Navigating the TFSA Landscape

Navigating the TFSA Landscape

Author: Krista Kardash, CFP


One of the most common areas of confusion for Canadians is the Tax Free Savings Account (TFSA).  Though launched in 2009, many people are still unclear as to both its rules and how it fits into their overall financial plan.  To add to the confusion, the rules have changed twice over the past year.  Here are the answers to some of the most common questions about TFSAs I get asked as a financial planner.


How much contribution room do I have?

The maximum contribution limit as of January 1st, 2016 is $46500.  If you turned 18 after 2009, be careful, as your contribution room will be lower since you do not start accruing room until your 18th birthday.  If you withdrew from you TFSA in previous years, that room is recaptured each January 1st.  If you are unsure of your contribution limit due to previous contributions and withdrawals you can find out your limit by calling the Tax Information Phone Service at 1-800-267-6999 or by going to and signing up for CRA login services.


How will the changes over the past year affect me?

In April 2015, the former Conservative government increased the annual contribution limit from $5500 to $10000 and made the change retroactive to January 1st, 2015.  This means that if you contributed only $5500 in 2015, you have another $4500 of unused contribution room.  Then, this fall, following their election win, the new Liberal government repealed this change and lowered the annual limit back to $5500.  They did not make any changes to the 2015 limit; the change is effective for 2016 and future years.


What is the main benefit of the TFSA?

The main benefit of the TFSA is that income earned within the plan is never subject to income tax.  This is in contrast to both non-registered investment accounts, in which income is taxable in the year in which it is earned, and RRSPs in which income is taxable in the year it is withdrawn.  This means that more of your investment earnings stay in your pocket when you invest within a TFSA.


Should I contribute to a TFSA or RRSP?

While this depends on your personal situation, consider these two factors: the intended use for the money and your tax rate.  TFSAs may be a more flexible investment plan for many savers because you will not have tax implications when you withdraw from the plan.  This is in contrast to the RRSP in which a tax deferral is created when you contribute (often generating a tax refund) because the plan is specifically intended for retirement savings.  When you withdraw from an RRSP, the amount withdrawn is included in your taxable income and subject to income tax.  So, if you are saving for a goal other than retirement, a TFSA could be more suitable.  Additionally, if you think that your tax rate is lower than what you predict it will be in retirement (especially if your income is within the first tax bracket limit of $45282) a TFSA could be more suitable.  This may be the case if you are young, semi-retired or retired, starting a new career, expect your income to rise in the future or are currently experiencing a reduced income for any reason (such as taking parental leave, a sabbatical or working reduced hours).  Often, a combination of a TFSA and RRSP will be suitable.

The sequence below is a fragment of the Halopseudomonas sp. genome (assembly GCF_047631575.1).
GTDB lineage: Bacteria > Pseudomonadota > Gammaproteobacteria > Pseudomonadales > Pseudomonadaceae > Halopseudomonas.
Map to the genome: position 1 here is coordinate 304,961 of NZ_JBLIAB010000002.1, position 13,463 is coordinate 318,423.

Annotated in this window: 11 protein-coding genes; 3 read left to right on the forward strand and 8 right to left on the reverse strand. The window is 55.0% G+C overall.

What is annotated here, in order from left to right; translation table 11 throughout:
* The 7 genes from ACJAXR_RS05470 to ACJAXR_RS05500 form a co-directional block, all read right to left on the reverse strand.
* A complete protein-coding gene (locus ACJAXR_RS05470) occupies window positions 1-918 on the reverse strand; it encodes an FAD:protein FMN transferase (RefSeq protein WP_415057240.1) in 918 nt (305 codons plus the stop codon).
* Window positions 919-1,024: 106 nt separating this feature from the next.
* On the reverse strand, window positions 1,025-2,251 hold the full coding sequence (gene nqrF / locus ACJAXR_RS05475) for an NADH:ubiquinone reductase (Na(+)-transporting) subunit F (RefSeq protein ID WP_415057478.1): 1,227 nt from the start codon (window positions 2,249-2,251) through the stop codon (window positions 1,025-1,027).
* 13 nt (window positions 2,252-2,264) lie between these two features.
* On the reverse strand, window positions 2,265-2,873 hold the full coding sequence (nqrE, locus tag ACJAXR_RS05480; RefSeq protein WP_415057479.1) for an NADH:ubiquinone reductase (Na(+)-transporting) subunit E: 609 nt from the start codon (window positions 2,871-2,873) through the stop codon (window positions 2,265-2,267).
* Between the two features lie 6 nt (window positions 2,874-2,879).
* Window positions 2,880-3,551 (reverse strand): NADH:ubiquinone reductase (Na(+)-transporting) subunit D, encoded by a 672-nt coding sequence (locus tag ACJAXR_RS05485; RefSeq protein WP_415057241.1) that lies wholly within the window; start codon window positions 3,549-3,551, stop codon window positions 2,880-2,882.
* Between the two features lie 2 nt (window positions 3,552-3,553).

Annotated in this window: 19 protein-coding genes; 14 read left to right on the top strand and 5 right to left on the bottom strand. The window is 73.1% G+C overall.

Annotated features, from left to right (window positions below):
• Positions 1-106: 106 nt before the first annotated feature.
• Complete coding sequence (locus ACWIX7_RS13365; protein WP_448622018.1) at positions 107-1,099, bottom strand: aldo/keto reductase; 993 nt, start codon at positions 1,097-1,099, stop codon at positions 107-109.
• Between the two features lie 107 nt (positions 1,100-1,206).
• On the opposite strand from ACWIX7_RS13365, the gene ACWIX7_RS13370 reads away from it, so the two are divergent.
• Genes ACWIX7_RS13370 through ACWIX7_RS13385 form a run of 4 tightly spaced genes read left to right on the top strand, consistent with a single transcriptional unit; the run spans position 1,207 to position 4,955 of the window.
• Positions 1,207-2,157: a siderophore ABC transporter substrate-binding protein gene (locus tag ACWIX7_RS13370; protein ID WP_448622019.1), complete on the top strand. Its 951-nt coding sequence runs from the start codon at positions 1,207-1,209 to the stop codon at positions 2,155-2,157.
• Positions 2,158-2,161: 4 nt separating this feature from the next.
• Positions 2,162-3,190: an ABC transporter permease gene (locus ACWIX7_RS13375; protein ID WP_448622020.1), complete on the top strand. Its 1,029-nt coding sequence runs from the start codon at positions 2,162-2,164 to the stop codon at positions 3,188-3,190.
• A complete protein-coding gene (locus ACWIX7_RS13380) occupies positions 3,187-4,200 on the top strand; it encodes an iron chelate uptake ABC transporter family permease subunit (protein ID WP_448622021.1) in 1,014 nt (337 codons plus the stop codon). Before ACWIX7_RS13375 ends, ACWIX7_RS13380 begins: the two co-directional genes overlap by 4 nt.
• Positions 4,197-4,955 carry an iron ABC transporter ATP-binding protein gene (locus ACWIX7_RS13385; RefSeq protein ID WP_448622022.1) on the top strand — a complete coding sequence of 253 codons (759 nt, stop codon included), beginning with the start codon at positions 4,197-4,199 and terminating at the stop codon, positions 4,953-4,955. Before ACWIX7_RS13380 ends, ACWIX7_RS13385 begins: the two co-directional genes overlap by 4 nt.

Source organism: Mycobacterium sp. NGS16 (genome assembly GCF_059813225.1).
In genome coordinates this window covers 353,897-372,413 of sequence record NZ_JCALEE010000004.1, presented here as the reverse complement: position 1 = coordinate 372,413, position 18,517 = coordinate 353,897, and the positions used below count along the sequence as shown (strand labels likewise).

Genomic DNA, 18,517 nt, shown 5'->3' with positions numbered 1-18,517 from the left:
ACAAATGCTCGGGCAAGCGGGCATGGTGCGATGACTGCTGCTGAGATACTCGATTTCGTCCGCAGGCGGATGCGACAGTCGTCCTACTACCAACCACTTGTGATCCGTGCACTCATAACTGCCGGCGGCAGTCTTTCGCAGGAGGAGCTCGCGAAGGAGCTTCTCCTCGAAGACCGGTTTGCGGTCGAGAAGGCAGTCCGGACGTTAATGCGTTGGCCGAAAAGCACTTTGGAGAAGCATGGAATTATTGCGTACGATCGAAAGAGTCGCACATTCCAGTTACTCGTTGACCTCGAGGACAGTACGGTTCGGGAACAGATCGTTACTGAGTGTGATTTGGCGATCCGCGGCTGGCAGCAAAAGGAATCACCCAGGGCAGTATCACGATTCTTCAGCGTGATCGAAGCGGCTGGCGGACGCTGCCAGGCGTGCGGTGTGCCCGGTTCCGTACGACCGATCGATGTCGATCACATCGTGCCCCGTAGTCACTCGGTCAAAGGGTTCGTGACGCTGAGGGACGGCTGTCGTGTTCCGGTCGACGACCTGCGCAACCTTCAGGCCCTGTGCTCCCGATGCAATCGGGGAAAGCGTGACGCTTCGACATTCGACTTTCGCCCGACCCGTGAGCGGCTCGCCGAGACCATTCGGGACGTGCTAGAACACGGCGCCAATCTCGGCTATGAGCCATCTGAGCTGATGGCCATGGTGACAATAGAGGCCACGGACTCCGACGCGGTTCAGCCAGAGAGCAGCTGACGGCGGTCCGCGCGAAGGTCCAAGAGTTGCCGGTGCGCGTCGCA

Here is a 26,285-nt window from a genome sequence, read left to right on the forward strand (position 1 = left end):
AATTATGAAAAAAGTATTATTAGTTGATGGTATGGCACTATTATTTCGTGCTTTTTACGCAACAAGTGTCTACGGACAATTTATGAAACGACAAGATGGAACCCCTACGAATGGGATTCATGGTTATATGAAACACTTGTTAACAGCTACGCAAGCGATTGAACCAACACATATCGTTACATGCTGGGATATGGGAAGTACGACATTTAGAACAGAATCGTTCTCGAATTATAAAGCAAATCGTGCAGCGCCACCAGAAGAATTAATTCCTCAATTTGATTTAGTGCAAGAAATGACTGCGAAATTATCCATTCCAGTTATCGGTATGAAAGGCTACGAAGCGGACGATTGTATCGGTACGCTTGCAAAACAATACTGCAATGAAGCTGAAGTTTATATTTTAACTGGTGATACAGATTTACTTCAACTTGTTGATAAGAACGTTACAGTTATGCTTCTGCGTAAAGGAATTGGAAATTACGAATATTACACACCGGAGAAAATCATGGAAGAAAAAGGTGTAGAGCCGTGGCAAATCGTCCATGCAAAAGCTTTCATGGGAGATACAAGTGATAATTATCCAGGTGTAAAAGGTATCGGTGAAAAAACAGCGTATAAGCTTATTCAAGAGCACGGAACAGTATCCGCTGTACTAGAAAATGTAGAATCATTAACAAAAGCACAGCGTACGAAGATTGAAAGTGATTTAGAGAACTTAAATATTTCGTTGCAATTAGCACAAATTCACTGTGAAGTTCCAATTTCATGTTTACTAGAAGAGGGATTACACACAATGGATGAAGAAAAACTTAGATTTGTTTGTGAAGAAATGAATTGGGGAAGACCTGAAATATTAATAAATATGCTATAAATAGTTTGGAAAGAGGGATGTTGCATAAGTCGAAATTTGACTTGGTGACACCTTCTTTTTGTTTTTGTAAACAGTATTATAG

Can I deduct my TFSA contribution from my income and receive a tax refund?

No.  While RRSP contributions constitute a tax deferral, TFSA contributions do not.  However, income earned within a TFSA is never subject to income tax while income earned within an RRSP, although immediately deferred, is ultimately subject to income tax when it is withdrawn.


What types of investments can I purchase within a TFSA?

Generally, the types of investments permitted within a TFSA are the same as those permitted within an RRSP.  These include investment vehicles such as cash, term deposits, mutual funds, securities and bonds.


I’m not a Canadian citizen.  Can and should I contribute to a TFSA?

While any individual who has attained 18 years of age and has a valid Social Insurance Number is eligible to open a TFSA, whether you should depends on many factors.  Please contact a qualified financial planner to discuss your specific situation.

Every person’s situation is unique and varied and the investment plans that are most suitable for you will depend upon your individual circumstances.  To explore the best fit for you, come have a chat with Lakeland Credit Union’s team of professionals.

*Press Release from the Lakeland Credit Union in Bonnyville & Cold Lake

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